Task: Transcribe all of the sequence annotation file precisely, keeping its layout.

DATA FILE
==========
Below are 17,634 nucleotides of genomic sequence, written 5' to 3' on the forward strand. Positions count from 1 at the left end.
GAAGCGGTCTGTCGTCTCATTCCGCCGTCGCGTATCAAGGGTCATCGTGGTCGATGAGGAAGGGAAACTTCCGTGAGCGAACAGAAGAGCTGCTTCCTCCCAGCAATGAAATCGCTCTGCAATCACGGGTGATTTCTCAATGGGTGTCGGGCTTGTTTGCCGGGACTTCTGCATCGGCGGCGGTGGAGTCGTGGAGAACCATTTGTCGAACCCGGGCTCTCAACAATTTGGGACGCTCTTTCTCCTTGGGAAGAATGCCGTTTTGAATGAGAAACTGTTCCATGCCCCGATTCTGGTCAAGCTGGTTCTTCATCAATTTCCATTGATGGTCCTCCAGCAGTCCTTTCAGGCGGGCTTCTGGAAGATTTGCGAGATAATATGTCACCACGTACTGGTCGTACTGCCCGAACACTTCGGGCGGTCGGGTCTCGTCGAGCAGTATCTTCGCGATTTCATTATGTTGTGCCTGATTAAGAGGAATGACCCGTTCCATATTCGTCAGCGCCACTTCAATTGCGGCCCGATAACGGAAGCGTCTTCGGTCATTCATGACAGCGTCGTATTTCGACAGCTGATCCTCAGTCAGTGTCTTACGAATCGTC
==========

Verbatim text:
Below are 17,634 nucleotides of genomic sequence, written 5' to 3' on the forward strand. Positions count from 1 at the left end.
GAAGCGGTCTGTCGTCTCATTCCGCCGTCGCGTATCAAGGGTCATCGTGGTCGATGAGGAAGGGAAACTTCCGTGAGCGAACAGAAGAGCTGCTTCCTCCCAGCAATGAAATCGCTCTGCAATCACGGGTGATTTCTCAATGGGTGTCGGGCTTGTTTGCCGGGACTTCTGCATCGGCGGCGGTGGAGTCGTGGAGAACCATTTGTCGAACCCGGGCTCTCAACAATTTGGGACGCTCTTTCTCCTTGGGAAGAATGCCGTTTTGAATGAGAAACTGTTCCATGCCCCGATTCTGGTCAAGCTGGTTCTTCATCAATTTCCATTGATGGTCCTCCAGCAGTCCTTTCAGGCGGGCTTCTGGAAGATTTGCGAGATAATATGTCACCACGTACTGGTCGTACTGCCCGAACACTTCGGGCGGTCGGGTCTCGTCGAGCAGTATCTTCGCGATTTCATTATGTTGTGCCTGATTAAGAGGAATGACCCGTTCCATATTCGTCAGCGCCACTTCAATTGCGGCCCGATAACGGAAGCGTCTTCGGTCATTCATGACAGCGTCGTATTTCGACAGCTGATCCTCAGTCAGTGTCTTACGAATCGTC